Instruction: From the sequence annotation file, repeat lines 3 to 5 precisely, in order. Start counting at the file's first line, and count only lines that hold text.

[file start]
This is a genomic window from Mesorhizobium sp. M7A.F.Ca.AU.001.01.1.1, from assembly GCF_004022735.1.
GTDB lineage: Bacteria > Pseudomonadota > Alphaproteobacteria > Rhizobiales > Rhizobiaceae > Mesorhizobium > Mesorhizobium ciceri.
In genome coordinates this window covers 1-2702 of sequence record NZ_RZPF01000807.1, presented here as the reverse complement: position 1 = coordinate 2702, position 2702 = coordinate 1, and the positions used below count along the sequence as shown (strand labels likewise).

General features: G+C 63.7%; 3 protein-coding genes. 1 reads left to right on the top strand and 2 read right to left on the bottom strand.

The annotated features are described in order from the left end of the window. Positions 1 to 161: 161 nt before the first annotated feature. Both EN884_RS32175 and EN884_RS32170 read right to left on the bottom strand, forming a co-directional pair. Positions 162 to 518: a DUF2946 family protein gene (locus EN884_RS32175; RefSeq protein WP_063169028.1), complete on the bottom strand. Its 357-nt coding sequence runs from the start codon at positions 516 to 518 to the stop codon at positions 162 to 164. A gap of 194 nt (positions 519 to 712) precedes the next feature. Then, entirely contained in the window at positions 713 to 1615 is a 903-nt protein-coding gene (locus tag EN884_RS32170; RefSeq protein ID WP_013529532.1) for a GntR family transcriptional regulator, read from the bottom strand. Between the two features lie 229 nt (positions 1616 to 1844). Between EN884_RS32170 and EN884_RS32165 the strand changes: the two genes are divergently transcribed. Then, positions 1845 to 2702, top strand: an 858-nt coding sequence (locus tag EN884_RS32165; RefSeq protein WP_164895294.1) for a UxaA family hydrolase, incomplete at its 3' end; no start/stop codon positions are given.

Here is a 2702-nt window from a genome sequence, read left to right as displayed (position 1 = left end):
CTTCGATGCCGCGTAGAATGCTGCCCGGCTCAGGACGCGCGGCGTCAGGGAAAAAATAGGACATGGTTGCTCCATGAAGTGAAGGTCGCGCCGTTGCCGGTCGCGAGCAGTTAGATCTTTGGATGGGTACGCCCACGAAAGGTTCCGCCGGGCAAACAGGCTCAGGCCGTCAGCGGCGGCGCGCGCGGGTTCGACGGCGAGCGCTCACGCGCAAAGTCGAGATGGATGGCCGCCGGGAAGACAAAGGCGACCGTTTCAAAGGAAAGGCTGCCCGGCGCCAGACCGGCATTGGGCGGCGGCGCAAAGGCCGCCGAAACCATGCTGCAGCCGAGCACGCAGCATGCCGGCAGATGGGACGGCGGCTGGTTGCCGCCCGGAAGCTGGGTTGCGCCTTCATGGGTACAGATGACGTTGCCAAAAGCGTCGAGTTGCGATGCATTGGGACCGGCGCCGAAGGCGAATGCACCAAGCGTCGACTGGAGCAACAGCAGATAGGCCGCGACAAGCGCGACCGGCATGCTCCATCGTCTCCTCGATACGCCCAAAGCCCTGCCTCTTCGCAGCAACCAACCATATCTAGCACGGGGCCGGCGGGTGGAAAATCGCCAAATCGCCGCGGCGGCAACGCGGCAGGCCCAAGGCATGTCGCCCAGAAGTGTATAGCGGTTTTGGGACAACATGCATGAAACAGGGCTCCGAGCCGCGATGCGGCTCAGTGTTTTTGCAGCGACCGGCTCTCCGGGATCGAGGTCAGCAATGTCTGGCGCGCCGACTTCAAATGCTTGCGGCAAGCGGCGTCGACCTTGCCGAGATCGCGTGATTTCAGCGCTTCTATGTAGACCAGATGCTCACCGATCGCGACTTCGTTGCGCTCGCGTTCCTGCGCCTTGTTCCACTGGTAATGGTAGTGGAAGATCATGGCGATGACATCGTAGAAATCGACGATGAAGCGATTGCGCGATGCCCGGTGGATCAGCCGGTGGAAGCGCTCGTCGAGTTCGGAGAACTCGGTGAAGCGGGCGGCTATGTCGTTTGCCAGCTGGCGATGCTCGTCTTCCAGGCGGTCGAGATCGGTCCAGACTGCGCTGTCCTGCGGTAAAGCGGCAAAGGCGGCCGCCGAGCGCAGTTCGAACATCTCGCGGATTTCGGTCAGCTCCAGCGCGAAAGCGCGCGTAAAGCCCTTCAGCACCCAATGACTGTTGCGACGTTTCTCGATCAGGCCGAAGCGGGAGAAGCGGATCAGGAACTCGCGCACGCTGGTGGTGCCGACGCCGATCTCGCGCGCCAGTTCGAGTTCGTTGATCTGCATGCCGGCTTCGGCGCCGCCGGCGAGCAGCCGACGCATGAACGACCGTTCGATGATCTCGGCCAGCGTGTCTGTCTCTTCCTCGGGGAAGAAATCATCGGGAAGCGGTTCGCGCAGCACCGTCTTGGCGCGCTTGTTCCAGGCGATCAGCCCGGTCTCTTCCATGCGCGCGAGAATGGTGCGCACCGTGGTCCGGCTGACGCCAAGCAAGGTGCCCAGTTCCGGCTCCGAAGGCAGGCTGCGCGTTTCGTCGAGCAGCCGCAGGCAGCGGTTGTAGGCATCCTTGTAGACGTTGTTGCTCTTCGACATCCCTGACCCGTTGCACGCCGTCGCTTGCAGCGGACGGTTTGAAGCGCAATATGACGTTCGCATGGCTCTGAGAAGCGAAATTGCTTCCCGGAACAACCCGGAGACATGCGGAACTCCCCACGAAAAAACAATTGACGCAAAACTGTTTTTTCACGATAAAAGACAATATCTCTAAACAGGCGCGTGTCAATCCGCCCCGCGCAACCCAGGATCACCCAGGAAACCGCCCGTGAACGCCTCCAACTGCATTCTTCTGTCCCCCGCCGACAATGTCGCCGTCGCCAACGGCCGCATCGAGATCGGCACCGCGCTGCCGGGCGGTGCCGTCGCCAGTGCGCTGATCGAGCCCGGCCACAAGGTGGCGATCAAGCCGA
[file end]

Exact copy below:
In genome coordinates this window covers 1-2702 of sequence record NZ_RZPF01000807.1, presented here as the reverse complement: position 1 = coordinate 2702, position 2702 = coordinate 1, and the positions used below count along the sequence as shown (strand labels likewise).

General features: G+C 63.7%; 3 protein-coding genes. 1 reads left to right on the top strand and 2 read right to left on the bottom strand.

The annotated features are described in order from the left end of the window. Positions 1 to 161: 161 nt before the first annotated feature. Both EN884_RS32175 and EN884_RS32170 read right to left on the bottom strand, forming a co-directional pair. Positions 162 to 518: a DUF2946 family protein gene (locus EN884_RS32175; RefSeq protein WP_063169028.1), complete on the bottom strand. Its 357-nt coding sequence runs from the start codon at positions 516 to 518 to the stop codon at positions 162 to 164. A gap of 194 nt (positions 519 to 712) precedes the next feature. Then, entirely contained in the window at positions 713 to 1615 is a 903-nt protein-coding gene (locus tag EN884_RS32170; RefSeq protein ID WP_013529532.1) for a GntR family transcriptional regulator, read from the bottom strand. Between the two features lie 229 nt (positions 1616 to 1844). Between EN884_RS32170 and EN884_RS32165 the strand changes: the two genes are divergently transcribed. Then, positions 1845 to 2702, top strand: an 858-nt coding sequence (locus tag EN884_RS32165; RefSeq protein WP_164895294.1) for a UxaA family hydrolase, incomplete at its 3' end; no start/stop codon positions are given.